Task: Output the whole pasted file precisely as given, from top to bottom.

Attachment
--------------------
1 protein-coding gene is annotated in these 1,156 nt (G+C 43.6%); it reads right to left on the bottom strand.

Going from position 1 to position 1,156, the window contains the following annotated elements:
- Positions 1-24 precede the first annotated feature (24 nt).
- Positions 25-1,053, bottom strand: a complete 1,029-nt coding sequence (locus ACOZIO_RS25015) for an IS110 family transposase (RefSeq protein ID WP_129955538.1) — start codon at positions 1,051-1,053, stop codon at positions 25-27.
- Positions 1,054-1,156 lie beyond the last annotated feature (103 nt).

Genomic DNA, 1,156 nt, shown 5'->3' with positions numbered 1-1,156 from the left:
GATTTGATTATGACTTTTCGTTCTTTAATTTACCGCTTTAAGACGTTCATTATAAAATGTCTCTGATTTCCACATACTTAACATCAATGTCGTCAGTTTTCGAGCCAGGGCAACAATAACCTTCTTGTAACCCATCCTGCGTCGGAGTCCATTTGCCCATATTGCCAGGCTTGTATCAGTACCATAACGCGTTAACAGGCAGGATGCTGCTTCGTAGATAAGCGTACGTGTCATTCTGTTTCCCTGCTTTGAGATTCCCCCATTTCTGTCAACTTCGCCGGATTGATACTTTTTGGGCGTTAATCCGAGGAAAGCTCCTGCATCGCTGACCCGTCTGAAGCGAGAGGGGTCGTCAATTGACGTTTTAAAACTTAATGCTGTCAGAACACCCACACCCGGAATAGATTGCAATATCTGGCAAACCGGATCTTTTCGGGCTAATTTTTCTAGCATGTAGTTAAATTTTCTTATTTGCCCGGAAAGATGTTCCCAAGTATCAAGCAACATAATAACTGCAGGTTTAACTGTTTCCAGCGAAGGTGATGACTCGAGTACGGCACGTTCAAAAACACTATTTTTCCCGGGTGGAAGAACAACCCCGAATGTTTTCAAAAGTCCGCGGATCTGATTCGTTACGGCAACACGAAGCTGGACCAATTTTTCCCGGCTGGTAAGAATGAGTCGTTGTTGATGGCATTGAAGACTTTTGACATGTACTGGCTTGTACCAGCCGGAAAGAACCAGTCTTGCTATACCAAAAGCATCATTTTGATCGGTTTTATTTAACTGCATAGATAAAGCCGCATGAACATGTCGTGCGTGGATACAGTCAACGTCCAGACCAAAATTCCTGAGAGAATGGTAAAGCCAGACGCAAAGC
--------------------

1 protein-coding gene is annotated in these 1,156 nt (G+C 43.6%); it reads right to left on the bottom strand.

Going from position 1 to position 1,156, the window contains the following annotated elements:
- Positions 1-24 precede the first annotated feature (24 nt).
- Positions 25-1,053, bottom strand: a complete 1,029-nt coding sequence (locus ACOZIO_RS25015) for an IS110 family transposase (RefSeq protein ID WP_129955538.1) — start codon at positions 1,051-1,053, stop codon at positions 25-27.
- Positions 1,054-1,156 lie beyond the last annotated feature (103 nt).

Genomic DNA, 1,156 nt, shown 5'->3' with positions numbered 1-1,156 from the left:
GATTTGATTATGACTTTTCGTTCTTTAATTTACCGCTTTAAGACGTTCATTATAAAATGTCTCTGATTTCCACATACTTAACATCAATGTCGTCAGTTTTCGAGCCAGGGCAACAATAACCTTCTTGTAACCCATCCTGCGTCGGAGTCCATTTGCCCATATTGCCAGGCTTGTATCAGTACCATAACGCGTTAACAGGCAGGATGCTGCTTCGTAGATAAGCGTACGTGTCATTCTGTTTCCCTGCTTTGAGATTCCCCCATTTCTGTCAACTTCGCCGGATTGATACTTTTTGGGCGTTAATCCGAGGAAAGCTCCTGCATCGCTGACCCGTCTGAAGCGAGAGGGGTCGTCAATTGACGTTTTAAAACTTAATGCTGTCAGAACACCCACACCCGGAATAGATTGCAATATCTGGCAAACCGGATCTTTTCGGGCTAATTTTTCTAGCATGTAGTTAAATTTTCTTATTTGCCCGGAAAGATGTTCCCAAGTATCAAGCAACATAATAACTGCAGGTTTAACTGTTTCCAGCGAAGGTGATGACTCGAGTACGGCACGTTCAAAAACACTATTTTTCCCGGGTGGAAGAACAACCCCGAATGTTTTCAAAAGTCCGCGGATCTGATTCGTTACGGCAACACGAAGCTGGACCAATTTTTCCCGGCTGGTAAGAATGAGTCGTTGTTGATGGCATTGAAGACTTTTGACATGTACTGGCTTGTACCAGCCGGAAAGAACCAGTCTTGCTATACCAAAAGCATCATTTTGATCGGTTTTATTTAACTGCATAGATAAAGCCGCATGAACATGTCGTGCGTGGATACAGTCAACGTCCAGACCAAAATTCCTGAGAGAATGGTAAAGCCAGACGCAAAGC